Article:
The Pentagon has dropped charges against a man alleged to have been the “20th hijacker” in the September 11 attacks, his US military defence lawyer has said.
Mohammed al-Qahtani, who is being held at a US military jail at Guantanamo Bay, Cuba, was one of six men facing murder and war crimes charges for their alleged roles in the 2001 attacks.
Bryan Broyles, al-Qahtani’s military lawyer, said on Monday that Susan Crawford, the convening authority for military commissions, dismissed the charges against al-Qahtani on Friday.
The charges were dismissed “without prejudice,” meaning they could be filed again at some point in the future.
Crawford is proceeding with charges against five other people accused of having a role in the attacks, Broyles said.
Prosecutors are to seek the death penalty for the men if they are found to be guilty.
Military tribunal Authorities allege al-Qahtani was only prevented from taking part in the attacks because he was denied entry to the US by an immigration official.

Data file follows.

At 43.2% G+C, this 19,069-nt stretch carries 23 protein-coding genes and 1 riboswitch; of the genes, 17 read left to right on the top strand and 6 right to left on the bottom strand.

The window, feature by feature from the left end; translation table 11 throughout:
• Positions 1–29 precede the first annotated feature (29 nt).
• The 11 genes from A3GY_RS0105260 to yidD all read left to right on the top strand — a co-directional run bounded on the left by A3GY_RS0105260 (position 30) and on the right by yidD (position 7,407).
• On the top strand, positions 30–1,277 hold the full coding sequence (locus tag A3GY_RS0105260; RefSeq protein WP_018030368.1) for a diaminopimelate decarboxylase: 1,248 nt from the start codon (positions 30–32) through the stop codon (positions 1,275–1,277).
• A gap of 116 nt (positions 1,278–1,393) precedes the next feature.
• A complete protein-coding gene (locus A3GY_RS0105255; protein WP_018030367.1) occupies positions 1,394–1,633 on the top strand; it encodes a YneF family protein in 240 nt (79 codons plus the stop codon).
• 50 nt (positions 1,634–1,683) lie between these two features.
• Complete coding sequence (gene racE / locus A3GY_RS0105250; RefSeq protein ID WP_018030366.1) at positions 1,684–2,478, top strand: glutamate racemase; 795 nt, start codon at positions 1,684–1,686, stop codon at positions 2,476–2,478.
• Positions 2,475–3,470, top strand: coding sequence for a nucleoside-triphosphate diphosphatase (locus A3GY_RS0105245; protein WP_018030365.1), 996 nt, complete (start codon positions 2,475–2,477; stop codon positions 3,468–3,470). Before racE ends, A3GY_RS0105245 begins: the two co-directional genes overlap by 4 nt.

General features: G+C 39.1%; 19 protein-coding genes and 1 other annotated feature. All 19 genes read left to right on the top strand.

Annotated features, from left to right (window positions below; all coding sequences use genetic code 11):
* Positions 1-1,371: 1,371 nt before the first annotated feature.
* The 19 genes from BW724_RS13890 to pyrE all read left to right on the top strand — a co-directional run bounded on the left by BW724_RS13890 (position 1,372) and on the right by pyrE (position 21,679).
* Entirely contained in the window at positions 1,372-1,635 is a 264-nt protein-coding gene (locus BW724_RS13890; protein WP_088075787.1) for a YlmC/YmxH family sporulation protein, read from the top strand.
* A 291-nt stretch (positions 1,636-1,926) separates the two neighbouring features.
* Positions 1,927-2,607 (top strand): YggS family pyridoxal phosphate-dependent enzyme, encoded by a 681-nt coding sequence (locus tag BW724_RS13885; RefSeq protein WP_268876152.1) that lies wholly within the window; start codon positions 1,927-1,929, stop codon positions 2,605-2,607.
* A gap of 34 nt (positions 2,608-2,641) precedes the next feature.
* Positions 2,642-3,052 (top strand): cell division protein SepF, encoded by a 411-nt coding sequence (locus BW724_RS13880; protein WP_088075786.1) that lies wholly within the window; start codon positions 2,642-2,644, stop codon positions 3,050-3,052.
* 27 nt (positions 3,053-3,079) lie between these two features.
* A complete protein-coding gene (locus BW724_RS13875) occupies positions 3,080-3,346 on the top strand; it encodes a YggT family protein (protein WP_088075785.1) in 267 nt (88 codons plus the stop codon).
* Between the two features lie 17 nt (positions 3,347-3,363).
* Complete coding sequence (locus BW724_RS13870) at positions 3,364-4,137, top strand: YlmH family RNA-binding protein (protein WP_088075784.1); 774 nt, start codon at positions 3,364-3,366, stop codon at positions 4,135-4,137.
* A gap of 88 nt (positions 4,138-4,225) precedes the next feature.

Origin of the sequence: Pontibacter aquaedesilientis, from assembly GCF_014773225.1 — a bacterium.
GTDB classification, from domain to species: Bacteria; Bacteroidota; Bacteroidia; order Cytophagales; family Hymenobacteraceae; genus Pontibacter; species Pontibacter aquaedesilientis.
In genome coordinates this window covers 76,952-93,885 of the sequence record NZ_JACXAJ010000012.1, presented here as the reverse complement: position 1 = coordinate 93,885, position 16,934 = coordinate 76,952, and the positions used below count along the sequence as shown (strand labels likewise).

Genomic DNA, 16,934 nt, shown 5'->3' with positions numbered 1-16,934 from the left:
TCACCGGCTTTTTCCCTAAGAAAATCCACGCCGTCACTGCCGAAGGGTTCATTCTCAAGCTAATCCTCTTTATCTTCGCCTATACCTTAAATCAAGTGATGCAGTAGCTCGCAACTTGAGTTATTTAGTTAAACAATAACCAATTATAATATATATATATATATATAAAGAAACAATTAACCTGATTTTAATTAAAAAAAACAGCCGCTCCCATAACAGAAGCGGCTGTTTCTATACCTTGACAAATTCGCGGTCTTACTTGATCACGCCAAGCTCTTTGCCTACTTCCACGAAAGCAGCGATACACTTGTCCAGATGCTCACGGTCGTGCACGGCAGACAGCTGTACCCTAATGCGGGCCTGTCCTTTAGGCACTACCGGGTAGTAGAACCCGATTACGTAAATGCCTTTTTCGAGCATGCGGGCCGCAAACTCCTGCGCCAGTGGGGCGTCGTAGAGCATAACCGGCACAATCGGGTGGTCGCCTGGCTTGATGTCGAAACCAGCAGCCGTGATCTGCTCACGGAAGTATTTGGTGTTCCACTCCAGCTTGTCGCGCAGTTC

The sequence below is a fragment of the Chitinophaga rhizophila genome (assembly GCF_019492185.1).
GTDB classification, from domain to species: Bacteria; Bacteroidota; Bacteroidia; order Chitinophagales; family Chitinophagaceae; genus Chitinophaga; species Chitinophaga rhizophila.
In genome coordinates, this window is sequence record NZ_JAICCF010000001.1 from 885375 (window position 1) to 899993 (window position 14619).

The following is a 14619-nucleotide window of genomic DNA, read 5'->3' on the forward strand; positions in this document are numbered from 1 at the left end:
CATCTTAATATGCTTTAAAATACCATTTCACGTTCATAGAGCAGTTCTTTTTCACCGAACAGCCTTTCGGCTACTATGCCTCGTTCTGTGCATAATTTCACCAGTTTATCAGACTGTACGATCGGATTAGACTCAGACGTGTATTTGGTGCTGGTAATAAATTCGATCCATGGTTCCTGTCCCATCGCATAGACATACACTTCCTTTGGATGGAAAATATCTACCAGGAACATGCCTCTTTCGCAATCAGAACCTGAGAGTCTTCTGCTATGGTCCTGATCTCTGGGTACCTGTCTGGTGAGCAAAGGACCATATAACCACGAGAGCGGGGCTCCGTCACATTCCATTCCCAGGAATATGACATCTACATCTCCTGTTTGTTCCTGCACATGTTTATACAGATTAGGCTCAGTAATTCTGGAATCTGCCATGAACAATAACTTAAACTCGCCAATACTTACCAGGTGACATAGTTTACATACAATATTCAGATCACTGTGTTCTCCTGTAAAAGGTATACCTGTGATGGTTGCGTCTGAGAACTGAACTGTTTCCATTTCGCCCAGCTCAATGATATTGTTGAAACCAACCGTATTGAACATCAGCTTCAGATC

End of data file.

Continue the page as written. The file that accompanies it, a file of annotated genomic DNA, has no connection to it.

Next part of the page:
The US military said that he had no return ticket and Mohammed Atta, the lead hijacker, was waiting for him.
Officials previously said al-Qahtani had been subject to harsh interrogation authorised by Donald Rumsfeld, the former US defence secretary.
The five defendants who are still facing charges include Khalid Sheikh Mohammed, who is alleged to have masterminded the attacks in 2001 that killed nearly 3,000 people.
The five charged men are set to be arraigned before a military tribunal at Guantanamo, where the US holds about 270 men on “suspicion of terrorism” or links to al-Qaeda and the Taliban.
Human rights organisations have criticised the rule that allows US judges to decide whether to allow evidence that may have been obtained under “coercion”.
US authorities have acknowledged that Mohammed was “waterboarded” – an interrogation method designed to simulate the sensation of drowning – by CIA interrogators.
Al-Qahtani last year retracted a confession he said he made after he was tortured at Guantanamo.
In a written statement he said was beaten, restrained for long periods in uncomfortable positions, threatened with dogs, exposed to loud music and freezing temperatures and stripped nude in front of female military staff.